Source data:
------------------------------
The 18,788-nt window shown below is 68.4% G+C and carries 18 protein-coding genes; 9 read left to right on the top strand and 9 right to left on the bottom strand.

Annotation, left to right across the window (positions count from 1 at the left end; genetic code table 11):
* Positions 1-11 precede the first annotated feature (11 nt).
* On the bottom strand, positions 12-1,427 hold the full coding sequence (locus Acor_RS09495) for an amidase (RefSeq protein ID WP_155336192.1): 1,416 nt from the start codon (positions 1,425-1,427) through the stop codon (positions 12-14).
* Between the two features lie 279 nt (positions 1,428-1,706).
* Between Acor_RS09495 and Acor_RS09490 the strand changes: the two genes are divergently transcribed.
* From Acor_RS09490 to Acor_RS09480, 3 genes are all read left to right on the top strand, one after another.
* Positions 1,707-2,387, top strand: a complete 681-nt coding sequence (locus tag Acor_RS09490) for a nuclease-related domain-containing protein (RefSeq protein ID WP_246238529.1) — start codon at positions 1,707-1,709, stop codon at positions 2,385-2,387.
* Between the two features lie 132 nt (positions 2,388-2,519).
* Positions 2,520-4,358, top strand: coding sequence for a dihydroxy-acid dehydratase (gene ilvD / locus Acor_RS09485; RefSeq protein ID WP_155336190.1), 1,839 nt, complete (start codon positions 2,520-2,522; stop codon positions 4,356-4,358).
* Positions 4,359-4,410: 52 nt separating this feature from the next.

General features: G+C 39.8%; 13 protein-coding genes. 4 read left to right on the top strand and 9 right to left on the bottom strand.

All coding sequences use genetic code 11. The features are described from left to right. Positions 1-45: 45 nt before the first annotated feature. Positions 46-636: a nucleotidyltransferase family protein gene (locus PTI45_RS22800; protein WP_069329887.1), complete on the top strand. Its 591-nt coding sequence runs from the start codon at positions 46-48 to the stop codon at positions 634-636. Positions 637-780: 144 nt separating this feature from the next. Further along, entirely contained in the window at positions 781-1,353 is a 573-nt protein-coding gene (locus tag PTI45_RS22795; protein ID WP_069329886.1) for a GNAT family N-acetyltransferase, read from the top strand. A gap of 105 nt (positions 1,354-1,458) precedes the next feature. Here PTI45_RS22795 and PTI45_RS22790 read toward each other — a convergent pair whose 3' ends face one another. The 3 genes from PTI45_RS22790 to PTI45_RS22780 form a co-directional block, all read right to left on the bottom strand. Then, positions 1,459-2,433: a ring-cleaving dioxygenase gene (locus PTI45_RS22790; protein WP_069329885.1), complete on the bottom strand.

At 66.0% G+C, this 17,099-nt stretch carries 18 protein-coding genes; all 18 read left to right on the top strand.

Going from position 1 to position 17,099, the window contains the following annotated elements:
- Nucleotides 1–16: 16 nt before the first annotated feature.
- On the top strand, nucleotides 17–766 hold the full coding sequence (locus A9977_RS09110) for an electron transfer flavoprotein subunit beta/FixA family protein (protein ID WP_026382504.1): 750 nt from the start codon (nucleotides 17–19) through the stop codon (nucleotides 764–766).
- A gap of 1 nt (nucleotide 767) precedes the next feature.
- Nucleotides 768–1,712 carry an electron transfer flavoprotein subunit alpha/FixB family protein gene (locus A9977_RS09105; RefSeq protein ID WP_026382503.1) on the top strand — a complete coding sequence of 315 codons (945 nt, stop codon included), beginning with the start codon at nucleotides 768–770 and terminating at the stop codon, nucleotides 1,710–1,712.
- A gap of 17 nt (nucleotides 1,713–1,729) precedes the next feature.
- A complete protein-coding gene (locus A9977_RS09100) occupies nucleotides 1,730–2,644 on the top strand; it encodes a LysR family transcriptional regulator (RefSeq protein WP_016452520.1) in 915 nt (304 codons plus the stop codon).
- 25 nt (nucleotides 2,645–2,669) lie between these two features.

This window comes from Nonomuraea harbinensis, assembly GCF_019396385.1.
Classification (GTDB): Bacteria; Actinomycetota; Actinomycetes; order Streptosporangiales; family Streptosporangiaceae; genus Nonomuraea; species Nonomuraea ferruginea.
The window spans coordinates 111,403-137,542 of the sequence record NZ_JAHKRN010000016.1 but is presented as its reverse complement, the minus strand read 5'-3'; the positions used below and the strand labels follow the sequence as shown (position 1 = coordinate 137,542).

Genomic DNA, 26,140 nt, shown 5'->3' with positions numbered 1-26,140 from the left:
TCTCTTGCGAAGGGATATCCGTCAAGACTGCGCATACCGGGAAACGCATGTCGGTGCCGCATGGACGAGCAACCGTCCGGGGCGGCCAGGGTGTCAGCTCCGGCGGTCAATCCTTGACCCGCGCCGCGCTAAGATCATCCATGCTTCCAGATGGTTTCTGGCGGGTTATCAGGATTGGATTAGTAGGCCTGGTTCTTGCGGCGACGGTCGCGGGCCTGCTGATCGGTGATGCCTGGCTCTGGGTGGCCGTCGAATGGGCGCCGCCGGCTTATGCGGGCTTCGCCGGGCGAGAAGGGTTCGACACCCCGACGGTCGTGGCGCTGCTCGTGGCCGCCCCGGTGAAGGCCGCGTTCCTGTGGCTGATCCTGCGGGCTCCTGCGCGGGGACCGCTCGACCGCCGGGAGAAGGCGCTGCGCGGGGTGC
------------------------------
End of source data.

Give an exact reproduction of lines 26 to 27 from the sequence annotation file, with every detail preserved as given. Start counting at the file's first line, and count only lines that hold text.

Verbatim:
Genomic DNA, 26,140 nt, shown 5'->3' with positions numbered 1-26,140 from the left:
TCTCTTGCGAAGGGATATCCGTCAAGACTGCGCATACCGGGAAACGCATGTCGGTGCCGCATGGACGAGCAACCGTCCGGGGCGGCCAGGGTGTCAGCTCCGGCGGTCAATCCTTGACCCGCGCCGCGCTAAGATCATCCATGCTTCCAGATGGTTTCTGGCGGGTTATCAGGATTGGATTAGTAGGCCTGGTTCTTGCGGCGACGGTCGCGGGCCTGCTGATCGGTGATGCCTGGCTCTGGGTGGCCGTCGAATGGGCGCCGCCGGCTTATGCGGGCTTCGCCGGGCGAGAAGGGTTCGACACCCCGACGGTCGTGGCGCTGCTCGTGGCCGCCCCGGTGAAGGCCGCGTTCCTGTGGCTGATCCTGCGGGCTCCTGCGCGGGGACCGCTCGACCGCCGGGAGAAGGCGCTGCGCGGGGTGC